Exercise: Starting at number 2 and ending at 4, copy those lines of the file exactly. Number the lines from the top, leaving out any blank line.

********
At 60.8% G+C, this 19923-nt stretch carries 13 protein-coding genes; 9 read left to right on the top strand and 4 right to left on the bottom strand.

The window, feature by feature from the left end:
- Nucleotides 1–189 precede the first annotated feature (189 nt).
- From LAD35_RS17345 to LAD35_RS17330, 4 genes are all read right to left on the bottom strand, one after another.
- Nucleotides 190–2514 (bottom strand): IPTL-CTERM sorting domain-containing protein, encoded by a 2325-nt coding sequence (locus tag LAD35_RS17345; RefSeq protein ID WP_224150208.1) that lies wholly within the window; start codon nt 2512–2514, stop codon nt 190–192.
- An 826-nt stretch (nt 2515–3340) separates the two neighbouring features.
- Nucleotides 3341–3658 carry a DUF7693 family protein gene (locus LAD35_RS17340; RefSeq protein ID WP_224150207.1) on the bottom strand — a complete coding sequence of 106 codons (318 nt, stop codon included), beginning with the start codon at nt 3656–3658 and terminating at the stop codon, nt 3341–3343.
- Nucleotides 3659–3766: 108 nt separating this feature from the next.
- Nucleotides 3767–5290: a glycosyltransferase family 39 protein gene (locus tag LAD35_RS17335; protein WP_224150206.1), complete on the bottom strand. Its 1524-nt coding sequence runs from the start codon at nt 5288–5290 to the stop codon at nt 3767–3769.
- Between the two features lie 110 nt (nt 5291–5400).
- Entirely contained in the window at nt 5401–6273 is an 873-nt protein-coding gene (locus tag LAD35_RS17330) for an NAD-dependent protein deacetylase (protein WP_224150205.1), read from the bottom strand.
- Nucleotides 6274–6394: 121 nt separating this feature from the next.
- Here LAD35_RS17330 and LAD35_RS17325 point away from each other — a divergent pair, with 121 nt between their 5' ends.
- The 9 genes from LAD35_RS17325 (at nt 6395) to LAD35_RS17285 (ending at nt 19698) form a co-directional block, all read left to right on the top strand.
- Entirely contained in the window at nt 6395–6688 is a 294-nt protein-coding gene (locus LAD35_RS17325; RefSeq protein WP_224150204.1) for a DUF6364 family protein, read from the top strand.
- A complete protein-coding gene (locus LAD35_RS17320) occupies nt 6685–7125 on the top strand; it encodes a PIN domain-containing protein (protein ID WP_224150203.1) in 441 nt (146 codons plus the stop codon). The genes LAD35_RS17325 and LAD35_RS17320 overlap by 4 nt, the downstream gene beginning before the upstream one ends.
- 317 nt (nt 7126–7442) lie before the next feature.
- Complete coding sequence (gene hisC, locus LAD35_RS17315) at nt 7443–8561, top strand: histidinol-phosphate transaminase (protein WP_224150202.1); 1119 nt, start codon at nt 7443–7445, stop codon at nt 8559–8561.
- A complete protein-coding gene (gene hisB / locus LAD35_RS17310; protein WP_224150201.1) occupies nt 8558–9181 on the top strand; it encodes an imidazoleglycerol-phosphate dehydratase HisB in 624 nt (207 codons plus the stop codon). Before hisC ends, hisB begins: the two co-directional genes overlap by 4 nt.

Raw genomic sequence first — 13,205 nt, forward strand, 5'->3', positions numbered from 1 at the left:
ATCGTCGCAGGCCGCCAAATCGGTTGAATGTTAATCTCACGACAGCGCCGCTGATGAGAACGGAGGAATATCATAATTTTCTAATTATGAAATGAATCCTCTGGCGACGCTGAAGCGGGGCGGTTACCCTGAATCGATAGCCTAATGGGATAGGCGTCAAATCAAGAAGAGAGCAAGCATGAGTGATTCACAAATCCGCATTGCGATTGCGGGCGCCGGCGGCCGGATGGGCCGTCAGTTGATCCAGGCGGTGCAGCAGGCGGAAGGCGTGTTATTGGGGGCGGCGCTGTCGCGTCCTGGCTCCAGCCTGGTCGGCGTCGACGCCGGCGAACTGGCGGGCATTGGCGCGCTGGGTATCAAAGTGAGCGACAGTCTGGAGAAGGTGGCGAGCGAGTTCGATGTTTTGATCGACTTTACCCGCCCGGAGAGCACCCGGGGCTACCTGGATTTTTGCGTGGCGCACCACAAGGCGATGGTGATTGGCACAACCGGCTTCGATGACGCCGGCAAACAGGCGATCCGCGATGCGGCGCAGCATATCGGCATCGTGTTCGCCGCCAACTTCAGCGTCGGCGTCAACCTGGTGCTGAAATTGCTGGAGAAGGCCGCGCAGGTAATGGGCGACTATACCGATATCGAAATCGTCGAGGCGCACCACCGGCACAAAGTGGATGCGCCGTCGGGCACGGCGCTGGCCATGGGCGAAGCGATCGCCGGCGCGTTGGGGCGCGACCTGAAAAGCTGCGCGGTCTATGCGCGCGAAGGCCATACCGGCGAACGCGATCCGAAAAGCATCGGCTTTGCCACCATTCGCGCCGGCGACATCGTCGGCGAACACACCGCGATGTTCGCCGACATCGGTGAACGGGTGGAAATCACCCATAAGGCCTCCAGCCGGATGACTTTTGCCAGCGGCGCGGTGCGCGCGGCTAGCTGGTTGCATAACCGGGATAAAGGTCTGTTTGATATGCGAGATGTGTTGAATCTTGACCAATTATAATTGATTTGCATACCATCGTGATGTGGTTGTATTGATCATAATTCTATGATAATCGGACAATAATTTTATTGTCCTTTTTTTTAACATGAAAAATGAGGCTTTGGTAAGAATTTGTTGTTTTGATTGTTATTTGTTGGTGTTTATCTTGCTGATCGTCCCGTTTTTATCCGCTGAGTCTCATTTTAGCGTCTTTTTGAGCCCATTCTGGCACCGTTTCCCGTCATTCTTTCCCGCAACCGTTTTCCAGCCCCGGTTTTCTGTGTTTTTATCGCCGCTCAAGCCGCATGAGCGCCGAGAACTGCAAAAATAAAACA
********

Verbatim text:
The window, feature by feature from the left end:
- Nucleotides 1–189 precede the first annotated feature (189 nt).
- From LAD35_RS17345 to LAD35_RS17330, 4 genes are all read right to left on the bottom strand, one after another.